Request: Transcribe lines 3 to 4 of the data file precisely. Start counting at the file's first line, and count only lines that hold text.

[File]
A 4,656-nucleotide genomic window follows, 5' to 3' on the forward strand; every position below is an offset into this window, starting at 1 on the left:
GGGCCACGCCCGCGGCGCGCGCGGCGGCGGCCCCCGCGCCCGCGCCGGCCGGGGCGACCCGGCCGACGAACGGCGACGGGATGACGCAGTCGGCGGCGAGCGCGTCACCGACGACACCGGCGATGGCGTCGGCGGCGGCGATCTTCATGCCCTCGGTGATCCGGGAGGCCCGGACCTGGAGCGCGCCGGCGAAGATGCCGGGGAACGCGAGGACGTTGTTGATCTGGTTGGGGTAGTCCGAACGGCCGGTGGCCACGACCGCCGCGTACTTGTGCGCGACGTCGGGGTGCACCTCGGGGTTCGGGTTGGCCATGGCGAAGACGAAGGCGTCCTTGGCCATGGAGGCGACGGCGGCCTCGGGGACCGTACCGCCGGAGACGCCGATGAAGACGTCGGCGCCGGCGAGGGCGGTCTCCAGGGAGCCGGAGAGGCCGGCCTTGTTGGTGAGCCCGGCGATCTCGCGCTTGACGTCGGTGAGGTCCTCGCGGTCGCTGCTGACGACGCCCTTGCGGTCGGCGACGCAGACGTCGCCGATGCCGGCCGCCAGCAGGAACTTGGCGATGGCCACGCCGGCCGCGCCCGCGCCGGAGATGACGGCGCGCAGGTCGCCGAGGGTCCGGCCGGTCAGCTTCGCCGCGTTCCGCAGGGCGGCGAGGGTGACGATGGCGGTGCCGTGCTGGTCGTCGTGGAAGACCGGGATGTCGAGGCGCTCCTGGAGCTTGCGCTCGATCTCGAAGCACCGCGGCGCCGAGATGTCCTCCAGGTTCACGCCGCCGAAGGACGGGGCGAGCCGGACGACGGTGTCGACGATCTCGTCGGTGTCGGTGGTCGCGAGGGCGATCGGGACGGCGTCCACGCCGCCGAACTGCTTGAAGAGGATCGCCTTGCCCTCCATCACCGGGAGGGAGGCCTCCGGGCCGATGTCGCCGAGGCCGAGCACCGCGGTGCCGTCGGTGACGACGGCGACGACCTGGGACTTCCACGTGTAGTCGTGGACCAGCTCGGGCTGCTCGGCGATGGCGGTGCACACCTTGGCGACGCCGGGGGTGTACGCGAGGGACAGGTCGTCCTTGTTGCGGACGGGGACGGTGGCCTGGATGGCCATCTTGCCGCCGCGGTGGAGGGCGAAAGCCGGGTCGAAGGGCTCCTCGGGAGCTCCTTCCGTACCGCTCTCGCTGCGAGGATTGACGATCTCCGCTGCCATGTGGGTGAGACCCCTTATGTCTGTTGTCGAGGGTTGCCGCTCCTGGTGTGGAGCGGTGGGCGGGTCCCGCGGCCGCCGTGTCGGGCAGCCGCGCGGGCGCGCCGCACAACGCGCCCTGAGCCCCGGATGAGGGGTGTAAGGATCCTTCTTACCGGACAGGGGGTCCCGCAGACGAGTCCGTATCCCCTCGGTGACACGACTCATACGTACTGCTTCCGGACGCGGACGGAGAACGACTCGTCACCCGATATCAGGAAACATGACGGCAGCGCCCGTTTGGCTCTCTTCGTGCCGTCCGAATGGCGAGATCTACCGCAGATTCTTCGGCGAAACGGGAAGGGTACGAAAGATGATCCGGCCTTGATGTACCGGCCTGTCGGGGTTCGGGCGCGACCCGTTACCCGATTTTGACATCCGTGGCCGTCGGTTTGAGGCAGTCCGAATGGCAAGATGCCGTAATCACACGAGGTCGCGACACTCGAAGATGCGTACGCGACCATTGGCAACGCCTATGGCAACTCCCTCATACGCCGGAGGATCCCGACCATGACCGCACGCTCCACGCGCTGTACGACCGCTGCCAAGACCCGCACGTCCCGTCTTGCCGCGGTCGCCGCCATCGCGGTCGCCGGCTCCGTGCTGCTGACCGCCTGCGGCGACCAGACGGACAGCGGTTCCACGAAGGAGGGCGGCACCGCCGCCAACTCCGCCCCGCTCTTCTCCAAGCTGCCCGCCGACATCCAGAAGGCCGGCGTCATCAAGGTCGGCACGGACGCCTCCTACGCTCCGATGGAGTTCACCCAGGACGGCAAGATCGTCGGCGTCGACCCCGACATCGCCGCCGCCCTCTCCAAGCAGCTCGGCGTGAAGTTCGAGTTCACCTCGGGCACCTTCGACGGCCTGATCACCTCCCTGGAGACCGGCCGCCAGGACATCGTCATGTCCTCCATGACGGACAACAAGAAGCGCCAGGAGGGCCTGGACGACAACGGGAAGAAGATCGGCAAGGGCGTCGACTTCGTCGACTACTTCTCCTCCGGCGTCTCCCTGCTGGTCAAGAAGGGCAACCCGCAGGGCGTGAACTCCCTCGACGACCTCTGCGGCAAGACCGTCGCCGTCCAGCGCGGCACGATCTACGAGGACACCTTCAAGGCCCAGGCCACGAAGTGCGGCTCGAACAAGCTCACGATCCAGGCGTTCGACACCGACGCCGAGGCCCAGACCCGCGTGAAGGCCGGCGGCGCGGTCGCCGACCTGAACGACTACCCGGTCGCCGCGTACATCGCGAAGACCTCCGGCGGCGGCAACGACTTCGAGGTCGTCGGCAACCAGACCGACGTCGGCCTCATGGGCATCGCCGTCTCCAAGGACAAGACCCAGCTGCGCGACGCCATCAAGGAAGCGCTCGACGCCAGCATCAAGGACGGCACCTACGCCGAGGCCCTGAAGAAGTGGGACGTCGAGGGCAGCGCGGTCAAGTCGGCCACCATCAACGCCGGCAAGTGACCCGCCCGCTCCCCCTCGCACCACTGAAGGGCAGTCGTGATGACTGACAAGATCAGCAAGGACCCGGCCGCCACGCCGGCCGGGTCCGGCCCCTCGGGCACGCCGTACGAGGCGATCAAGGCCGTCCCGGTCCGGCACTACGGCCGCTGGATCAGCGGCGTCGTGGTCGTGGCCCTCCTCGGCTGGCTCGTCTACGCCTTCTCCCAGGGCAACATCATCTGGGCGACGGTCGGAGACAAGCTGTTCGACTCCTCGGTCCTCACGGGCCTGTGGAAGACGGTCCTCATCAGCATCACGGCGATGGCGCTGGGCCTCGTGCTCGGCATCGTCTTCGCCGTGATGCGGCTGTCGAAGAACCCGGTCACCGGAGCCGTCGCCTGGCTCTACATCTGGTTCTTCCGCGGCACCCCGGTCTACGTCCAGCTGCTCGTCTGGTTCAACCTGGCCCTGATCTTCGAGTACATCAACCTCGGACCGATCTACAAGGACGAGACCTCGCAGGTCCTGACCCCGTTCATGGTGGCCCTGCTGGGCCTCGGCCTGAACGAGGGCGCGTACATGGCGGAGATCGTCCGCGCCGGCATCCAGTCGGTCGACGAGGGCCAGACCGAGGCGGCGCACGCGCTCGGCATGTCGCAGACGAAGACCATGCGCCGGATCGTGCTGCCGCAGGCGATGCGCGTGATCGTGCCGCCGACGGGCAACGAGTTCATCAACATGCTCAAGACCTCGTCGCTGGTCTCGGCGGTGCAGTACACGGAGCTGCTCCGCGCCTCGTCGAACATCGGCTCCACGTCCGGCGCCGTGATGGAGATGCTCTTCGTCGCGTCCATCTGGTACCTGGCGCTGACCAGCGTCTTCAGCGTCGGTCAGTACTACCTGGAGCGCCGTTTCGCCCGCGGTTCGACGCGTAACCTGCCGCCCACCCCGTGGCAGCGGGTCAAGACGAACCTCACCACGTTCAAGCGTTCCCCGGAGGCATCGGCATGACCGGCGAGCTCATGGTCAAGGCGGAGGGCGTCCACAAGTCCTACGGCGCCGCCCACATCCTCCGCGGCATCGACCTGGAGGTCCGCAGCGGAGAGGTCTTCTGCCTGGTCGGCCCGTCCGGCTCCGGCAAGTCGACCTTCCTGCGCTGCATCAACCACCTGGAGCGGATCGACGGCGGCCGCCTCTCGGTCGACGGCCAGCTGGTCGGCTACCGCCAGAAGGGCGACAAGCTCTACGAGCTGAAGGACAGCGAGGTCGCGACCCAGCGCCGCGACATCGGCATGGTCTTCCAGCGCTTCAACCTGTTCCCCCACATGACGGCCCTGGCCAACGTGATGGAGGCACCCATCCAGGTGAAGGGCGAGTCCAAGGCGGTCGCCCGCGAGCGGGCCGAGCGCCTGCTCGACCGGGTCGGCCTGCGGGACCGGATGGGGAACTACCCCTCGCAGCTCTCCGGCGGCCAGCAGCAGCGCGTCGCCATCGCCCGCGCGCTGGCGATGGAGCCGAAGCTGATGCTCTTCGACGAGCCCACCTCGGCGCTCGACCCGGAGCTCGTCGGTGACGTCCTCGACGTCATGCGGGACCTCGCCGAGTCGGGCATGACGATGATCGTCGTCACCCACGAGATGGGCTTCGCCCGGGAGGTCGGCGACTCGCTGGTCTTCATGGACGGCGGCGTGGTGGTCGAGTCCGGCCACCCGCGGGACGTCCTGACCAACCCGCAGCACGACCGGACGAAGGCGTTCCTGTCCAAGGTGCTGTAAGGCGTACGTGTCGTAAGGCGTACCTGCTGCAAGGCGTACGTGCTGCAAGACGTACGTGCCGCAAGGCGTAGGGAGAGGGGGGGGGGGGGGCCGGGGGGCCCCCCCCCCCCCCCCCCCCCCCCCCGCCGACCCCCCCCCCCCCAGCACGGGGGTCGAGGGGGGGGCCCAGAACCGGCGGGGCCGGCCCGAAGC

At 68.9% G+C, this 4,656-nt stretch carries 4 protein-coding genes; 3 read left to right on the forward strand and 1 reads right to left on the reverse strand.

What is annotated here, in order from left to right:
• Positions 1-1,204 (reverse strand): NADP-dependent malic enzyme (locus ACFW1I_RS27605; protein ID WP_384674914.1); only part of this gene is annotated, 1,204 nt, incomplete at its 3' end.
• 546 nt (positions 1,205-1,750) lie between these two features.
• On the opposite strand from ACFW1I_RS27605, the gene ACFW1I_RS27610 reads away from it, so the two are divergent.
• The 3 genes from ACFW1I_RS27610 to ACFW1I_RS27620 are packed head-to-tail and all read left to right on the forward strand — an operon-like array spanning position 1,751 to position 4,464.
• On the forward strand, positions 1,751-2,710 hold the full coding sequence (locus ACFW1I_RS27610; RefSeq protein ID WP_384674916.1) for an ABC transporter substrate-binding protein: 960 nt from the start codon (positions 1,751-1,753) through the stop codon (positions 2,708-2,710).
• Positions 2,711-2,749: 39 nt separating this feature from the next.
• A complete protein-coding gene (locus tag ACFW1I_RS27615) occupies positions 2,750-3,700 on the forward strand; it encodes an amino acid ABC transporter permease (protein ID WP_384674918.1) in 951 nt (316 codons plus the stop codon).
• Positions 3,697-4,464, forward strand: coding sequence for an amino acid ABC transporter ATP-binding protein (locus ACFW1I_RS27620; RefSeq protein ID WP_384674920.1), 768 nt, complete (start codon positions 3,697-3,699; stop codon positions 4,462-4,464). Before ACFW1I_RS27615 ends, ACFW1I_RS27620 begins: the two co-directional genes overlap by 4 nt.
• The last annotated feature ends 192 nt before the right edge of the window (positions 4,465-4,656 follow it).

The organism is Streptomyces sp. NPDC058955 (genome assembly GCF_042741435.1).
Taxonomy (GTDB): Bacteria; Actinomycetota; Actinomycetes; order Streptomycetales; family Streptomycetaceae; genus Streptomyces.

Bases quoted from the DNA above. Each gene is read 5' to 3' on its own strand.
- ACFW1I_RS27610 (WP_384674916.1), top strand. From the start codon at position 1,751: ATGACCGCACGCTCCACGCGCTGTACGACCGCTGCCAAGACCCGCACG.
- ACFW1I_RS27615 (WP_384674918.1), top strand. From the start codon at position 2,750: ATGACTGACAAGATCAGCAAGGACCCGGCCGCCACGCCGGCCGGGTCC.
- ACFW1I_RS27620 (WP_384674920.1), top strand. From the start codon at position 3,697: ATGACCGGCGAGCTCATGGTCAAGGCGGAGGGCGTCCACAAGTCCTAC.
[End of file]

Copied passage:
At 68.9% G+C, this 4,656-nt stretch carries 4 protein-coding genes; 3 read left to right on the forward strand and 1 reads right to left on the reverse strand.

What is annotated here, in order from left to right: